Hopkins students gathered in the AMR I multipurpose room on Monday for an open forum on the new food service provider, Bon Appétit Management Company.
Students were treated to a free, buffet-style meal, featuring pan seared chicken topped with sautéed squash, sherry braised brussel sprouts and Big City Farms salad with housemade dressings, in exchange for feedback regarding Bon Appétit.
While some participants complained about the dining locations on campus and offered suggestions for improvement, other students viewed the dining changes in a positive light.
“My one suggestion would be to have breakfast at FFC late night, that would be nice,” freshman Ernest Scalabrin said.
The discussion was led by Bill Connor, the University’s director of dining programs, and Norman Zwagil, Bon Appétit’s resident district manager. Also present were the executive chefs of each campus dining location.
As students walked in, Connor handed out slips of paper with an email address to which students could direct complaints.
He also left comment sheets on each table, encouraging participants to write down any extra feedback that was not brought up in the meeting.
“The RAB Meetings have always been an important outlet for students to have a direct impact on the dining program here at Hopkins,” Connor wrote in an email to The News-Letter. “The dining program is driven by the needs of the Hopkins students. We are constantly looking for feedback and constructive criticism to improve the program.”
Connor fielded all of the questions during the forum. He went through each dining location on campus, and sometimes looked to the corresponding executive chef for confirmation, careful not to promise anything that could not be delivered.
In response to most suggestions, Connor used the same phraseology:
“We’ll definitely look into that. We’ll talk about that.”
The chefs were also vocal during the discussion, lauding the food and recommending new services offered by Bon Appétit for students to check out.
“The Thai food in Levering is very authentic,” one of the chefs said.
Zwagil took diligent notes on the students’ comments and, like the chefs, sometimes jumped in to praise the new options.
“Isn’t it cool to see the sushi being made in front of you?” he asked the students.
Some students asked about bringing back foods from previous years, such as curly fries and quesadillas.
“I would like it if they brought back Soul Food Friday,” senior Tina Seidu said.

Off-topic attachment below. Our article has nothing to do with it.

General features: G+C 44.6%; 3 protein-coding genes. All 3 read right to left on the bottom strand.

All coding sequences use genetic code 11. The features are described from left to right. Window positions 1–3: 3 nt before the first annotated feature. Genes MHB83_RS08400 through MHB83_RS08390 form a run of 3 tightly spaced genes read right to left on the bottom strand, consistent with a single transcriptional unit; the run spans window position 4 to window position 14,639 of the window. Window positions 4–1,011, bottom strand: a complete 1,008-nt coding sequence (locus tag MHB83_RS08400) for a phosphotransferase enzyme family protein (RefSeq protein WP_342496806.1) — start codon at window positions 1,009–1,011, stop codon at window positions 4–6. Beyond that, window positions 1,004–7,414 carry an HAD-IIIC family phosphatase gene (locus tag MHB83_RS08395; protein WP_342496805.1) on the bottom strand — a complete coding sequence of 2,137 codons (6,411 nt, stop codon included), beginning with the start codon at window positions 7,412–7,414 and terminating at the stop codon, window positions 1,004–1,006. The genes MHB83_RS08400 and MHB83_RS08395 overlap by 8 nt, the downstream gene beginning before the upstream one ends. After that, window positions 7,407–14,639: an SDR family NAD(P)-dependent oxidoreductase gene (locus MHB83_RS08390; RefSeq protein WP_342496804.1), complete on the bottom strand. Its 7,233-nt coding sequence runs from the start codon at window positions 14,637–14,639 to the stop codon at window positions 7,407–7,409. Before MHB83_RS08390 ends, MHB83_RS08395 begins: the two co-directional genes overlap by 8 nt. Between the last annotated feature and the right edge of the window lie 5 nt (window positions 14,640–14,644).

“At Nolan’s they used to have mac and cheese, and some barbecue chicken. I always looked forward to dinner on Fridays,” she said.
While most of the complaints were widespread, some students wanted changes made according to their personal taste.
“Can you get rid of the Dijon mustard and replace it with honey mustard? I really don’t like it,” senior Mani Keita said.
More common complaints included a lack of vegetarian options.
“I think the food from Bon Appétit is decent but there need to be healthier options,” freshman Matthew Nicola said. “My friend is vegetarian, and she doesn’t have many healthier options aside from the same few foods every night.”
Similar complaints were made throughout the meeting by vegetarians or those with vegetarian friends. The students were assured that Bon Appétit would look into expanding the number of choices for vegetarians.
“The dining department meets with groups of students that focus on Vegan and Vegetarian issues and Kosher issues related to the dining program,” Connor wrote in an email to The News-Letter.
Overall, students appear to be satisfied with the new dining service, and Bon Appétit’s willingness to meet reasonable requests
“I think that Bon Appétit is a very fresh food company, I mean frankly the ingredients taste better and you can really feel the freshness,” Keita said.
“It just leaves you not feeling full and heavy, and you feel light and refreshed, although the food could be a little bit cheaper, considering that we’re all college students, but either way I appreciate the initiative on the part of Hopkins to bring us healthier food,” Keita said.